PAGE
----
The park also contained a zoo within it complete with reptile park and aviary. Soon after we entered though closing time was upon us. Friendly park officials encouraged us to get out. We complied, but not before catching a glimpse of feeding time. Large snakes were given live rabbits for dinner while the smaller ones were busy swallowing rodents. It was an engrossing experience where the line between man and nature was as thin as it could be in a controlled environment.

August 20, 2007


Date: March 2007
Location: Outskirts of Bangalore
Event: Private Party

Due to my status as an international icon I generously made an appearance at a farmhouse party being thrown in Whitefield by a fellow intern, on the far eastern fringe of Bangalore city. After finding an auto, having it run out of fuel, going to the bathroom (indoors), finding another auto, arriving at what we thought were the premises only to have it be an intersection, and then sitting on a canister of gas in the rear storage compartment of a shared taxi, it was not too long before we reached the location.

Upon arrival, we followed a trail leading to a small treehouse-like complex where all the guests had congregated. With around a hundred people already in attendance, this area was quite crowded with lots of drinking and dancing going on all around me. As a devout non-dancer and frequent teetotaler, I was out of my element and frantically looked for a safe zone where I could place myself. I spotted some tables that had been left near the balcony. I gracefully glided in behind them, planning to relax and enjoy the rest of the night. I found quite a few bottles of rum and various soft drinks situated around me. By now darkness had fallen and the crowds were getting heavier. Soon people were accosting me and asking me to pour them drinks. It appeared I had taken the place of three no-show bartenders and had positioned myself as the preferred beverage provider for the party.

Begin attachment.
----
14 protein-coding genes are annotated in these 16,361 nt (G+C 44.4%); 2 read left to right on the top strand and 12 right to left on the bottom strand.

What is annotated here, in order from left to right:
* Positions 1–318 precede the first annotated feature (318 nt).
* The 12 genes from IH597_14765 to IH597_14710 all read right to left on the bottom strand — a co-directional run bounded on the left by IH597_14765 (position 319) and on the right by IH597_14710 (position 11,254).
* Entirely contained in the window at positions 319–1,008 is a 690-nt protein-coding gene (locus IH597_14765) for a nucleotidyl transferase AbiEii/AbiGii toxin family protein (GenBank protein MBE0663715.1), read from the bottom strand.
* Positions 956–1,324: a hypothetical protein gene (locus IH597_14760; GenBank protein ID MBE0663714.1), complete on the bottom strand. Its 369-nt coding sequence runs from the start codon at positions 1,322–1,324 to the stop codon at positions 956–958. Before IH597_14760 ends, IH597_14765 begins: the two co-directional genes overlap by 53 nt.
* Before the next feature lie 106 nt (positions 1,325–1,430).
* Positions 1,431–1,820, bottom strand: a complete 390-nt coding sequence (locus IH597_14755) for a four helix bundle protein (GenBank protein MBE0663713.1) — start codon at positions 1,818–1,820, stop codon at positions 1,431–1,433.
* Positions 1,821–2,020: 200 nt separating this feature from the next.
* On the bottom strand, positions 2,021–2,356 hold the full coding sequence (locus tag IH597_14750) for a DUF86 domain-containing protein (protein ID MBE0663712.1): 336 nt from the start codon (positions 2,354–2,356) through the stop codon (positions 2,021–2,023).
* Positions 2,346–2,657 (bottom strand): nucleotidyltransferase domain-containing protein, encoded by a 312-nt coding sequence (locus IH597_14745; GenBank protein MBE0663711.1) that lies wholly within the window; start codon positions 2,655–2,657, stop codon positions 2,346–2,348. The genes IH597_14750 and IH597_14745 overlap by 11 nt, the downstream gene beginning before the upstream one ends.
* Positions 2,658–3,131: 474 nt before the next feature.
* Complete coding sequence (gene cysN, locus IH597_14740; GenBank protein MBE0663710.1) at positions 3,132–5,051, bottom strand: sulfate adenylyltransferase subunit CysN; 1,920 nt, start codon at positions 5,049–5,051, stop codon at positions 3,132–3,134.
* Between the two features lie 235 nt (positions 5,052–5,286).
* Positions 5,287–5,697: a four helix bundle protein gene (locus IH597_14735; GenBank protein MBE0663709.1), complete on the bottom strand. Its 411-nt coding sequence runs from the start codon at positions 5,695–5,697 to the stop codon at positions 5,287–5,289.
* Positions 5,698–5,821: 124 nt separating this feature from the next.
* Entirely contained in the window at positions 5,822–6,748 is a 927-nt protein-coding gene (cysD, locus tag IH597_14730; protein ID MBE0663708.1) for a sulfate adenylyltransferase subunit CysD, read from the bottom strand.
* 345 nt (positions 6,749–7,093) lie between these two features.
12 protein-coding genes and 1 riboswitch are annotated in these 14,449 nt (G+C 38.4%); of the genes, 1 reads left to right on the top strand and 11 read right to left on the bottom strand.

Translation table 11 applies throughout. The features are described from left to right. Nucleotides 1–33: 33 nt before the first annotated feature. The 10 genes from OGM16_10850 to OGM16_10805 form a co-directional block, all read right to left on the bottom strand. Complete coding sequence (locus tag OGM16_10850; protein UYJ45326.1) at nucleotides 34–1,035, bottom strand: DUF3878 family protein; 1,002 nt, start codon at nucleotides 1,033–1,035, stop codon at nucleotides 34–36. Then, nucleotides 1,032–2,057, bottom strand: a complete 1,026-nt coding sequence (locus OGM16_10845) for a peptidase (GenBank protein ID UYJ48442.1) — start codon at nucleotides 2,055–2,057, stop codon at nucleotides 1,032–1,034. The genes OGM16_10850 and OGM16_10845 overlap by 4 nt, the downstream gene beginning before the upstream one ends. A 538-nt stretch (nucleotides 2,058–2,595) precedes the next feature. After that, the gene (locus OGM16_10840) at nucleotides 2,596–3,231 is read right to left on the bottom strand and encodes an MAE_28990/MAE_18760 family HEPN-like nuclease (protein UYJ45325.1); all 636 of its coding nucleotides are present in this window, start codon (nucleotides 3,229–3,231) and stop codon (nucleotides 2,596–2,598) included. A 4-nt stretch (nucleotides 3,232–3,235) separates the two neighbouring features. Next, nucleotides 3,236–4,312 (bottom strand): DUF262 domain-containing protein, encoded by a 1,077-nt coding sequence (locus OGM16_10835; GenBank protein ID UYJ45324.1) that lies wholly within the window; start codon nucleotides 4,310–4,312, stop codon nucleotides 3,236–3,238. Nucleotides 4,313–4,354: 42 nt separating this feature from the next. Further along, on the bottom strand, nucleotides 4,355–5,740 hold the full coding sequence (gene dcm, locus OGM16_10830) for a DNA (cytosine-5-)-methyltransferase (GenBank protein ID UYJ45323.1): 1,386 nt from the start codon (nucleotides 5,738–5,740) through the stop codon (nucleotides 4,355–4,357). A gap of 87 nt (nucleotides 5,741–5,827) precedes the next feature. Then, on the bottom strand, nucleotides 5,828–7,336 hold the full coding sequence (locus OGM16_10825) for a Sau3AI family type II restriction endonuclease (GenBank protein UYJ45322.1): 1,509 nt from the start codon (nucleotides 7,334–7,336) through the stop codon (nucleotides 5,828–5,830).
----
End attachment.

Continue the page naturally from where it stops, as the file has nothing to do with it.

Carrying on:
As I mention in my cover letters when I am applying for any jobs, I am a fast learner who can quickly pick up new skills. Soon I was simultaneously mixing drinks into many glasses at once, making small talk, and looking devastatingly gorgeous. The ARNABar was open for business. The ARNABeauties all complimented me on my newfound abilities and old world charm, while their male companions scowled at me and complained that the rum was no good. The rum in question was Super Jack Rum (from the makers of Super Jack Brandy and Super Jack Gin), and tasted better with each subsequent glass. At 6am the next morning I was finally able to go home and rest after a hard night's work.

August 17, 2007

ARNABlog Fan Club!